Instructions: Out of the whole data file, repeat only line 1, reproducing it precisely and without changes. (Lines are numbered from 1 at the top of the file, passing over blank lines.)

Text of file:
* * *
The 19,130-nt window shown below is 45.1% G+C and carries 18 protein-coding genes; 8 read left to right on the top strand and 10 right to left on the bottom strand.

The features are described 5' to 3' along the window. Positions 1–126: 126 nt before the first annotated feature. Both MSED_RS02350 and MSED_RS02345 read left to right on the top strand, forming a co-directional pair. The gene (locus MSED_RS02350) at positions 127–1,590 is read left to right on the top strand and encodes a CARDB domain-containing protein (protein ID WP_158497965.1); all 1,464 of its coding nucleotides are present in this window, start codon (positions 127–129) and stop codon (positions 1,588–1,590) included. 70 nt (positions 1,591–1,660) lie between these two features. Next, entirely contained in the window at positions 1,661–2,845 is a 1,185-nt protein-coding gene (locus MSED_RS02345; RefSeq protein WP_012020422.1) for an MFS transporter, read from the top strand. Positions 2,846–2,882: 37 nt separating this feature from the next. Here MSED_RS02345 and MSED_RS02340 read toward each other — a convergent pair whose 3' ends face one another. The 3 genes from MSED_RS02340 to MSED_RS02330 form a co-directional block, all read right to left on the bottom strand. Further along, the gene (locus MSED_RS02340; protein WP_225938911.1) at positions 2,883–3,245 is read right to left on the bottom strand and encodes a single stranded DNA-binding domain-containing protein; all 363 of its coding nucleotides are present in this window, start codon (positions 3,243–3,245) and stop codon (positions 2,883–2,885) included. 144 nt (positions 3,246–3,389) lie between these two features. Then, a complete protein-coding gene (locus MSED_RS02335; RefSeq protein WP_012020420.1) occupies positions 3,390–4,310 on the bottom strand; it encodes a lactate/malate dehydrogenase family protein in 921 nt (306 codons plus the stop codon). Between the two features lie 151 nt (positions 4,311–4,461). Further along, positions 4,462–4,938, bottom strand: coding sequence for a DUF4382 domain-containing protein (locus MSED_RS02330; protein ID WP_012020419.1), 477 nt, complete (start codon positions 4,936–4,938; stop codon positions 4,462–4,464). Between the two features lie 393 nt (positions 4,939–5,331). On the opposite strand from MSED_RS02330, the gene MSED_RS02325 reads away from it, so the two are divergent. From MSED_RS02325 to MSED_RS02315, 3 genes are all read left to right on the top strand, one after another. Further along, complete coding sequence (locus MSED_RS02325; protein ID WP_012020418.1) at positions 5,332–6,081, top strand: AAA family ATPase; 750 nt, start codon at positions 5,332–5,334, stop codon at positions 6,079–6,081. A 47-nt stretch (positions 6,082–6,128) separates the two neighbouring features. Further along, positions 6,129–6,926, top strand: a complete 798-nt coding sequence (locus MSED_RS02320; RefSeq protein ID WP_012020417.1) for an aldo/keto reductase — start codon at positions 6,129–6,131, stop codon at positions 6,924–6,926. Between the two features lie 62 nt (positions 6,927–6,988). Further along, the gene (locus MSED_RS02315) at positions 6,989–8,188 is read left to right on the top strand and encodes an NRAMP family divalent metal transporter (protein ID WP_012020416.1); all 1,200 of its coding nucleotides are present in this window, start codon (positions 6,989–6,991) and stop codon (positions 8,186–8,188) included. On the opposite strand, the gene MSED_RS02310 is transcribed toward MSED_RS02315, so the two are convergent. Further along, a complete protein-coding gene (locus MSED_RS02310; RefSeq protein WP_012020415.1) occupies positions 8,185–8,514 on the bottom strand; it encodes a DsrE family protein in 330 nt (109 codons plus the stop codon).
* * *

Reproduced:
The 19,130-nt window shown below is 45.1% G+C and carries 18 protein-coding genes; 8 read left to right on the top strand and 10 right to left on the bottom strand.